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assault in utah. he shouted racial slurs at the seven-year-old son as he rode a scooter in the common area of the apartment and what his father tried to stand up for his son the defendant used the stun gun to assaulted. in february 2018 a virginia man was indicted for hate crime for threatening arabs. -- of a dual united states an israeli citizen and three different jurisdictions for hate crimes and other offenses arising from alleged threats he major jewish community centers across the united states, specifically in florida. the israeli embassy in the defamation leak here in dc as well as multiple other jewish organizations across united states. and in november 2017, the department designated one of our civil rights division prosecutors to assist in a state murder trial of an iowa man who was ultimately convicted of murdering a transgender teenager and faces
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life imprisonment. while my background is federal prosecutions, the department of justice takes a broader approach across the nation. attorney general has made hate crimes one of the pillars of his task force on crime reduction and public safety. the civil rights division -- composed of the civil rights division, fbi, attorneys offices, the office of policing, office of justice programs, and the community relations services known as crs and we have been working to figure out how can we bring although her 30s, and abilities and resources together to really assist federal and state investigators to identify and report these crimes and how to respond to communities that have been harmed by these crimes. our local police and sheriff's officers are important partners for identifying investigating crimes.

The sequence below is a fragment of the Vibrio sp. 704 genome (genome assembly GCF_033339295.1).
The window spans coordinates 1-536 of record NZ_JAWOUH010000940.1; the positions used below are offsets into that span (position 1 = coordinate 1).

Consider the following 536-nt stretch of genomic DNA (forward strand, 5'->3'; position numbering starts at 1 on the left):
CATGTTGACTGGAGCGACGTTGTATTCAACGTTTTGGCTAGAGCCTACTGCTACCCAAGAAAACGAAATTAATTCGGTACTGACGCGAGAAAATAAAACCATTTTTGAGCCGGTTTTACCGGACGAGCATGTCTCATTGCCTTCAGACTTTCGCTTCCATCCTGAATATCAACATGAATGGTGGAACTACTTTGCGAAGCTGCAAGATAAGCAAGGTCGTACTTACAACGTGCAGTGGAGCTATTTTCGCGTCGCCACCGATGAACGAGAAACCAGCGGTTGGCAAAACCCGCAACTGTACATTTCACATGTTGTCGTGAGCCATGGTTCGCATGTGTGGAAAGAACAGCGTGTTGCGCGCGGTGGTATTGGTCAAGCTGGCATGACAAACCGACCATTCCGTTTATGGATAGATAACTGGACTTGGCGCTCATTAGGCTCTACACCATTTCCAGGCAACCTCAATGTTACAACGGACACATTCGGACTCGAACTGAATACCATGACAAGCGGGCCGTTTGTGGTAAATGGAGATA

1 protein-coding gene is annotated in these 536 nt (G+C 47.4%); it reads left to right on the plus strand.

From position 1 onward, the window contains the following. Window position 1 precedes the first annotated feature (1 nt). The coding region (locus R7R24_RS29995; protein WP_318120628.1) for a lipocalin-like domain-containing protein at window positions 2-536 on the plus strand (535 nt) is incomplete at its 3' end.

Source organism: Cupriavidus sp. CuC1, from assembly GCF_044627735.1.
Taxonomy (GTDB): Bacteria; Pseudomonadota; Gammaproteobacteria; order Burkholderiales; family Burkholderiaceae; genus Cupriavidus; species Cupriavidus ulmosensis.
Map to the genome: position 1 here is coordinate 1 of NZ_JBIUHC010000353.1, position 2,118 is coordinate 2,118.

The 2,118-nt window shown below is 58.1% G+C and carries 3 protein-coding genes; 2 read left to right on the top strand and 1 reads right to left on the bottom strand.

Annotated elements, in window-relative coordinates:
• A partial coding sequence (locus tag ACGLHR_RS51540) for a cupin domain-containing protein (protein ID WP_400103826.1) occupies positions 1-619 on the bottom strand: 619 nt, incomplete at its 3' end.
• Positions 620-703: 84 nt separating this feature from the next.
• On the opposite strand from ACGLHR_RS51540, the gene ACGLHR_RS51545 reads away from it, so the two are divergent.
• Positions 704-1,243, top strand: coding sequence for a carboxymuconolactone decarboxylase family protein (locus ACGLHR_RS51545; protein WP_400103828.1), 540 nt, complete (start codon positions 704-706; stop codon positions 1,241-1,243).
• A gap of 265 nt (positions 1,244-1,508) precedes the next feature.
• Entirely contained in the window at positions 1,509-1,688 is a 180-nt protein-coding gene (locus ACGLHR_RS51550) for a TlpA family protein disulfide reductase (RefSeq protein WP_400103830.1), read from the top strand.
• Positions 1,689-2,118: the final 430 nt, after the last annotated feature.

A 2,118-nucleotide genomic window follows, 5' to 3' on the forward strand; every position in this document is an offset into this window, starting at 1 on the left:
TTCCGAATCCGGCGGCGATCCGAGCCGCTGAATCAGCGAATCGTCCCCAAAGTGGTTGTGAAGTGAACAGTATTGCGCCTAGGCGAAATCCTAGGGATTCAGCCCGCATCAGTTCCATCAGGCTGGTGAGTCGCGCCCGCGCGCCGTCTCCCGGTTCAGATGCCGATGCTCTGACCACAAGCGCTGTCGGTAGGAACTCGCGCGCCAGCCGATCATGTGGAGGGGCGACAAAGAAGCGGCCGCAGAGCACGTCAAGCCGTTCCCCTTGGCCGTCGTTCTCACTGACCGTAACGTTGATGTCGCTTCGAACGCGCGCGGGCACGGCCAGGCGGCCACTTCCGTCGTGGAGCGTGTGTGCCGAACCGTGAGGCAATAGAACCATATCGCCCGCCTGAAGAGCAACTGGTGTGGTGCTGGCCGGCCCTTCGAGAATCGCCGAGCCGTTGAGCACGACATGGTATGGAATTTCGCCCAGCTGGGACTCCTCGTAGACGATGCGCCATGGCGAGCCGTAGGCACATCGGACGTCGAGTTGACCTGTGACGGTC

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they are the women and men who respond to violence on the streets, they are the officials who will identify hate crime when it happens a collect the unseen evidence. these local law enforcement agencies must have the support they need to identify, investigate and report hate crimes. there are many more prosecutors than there are federal process tutors -- prosecutors. they must also have the state laws and resources they need to process a crimes in the local and state courts. -- this is especially true when it comes to reporting hate crimes to law enforcement. we are really working across the department to figure out how can both law enforcement and victims better report hate crimes. accurate data helps localities ãmegan we have to understand why 80% of police departments to participate in the ucr, were poor that they had zero hate crimes in 2016. and why for law enforcement agencies in jurisdictions with more than 250,000 residents did not even report hate crimes at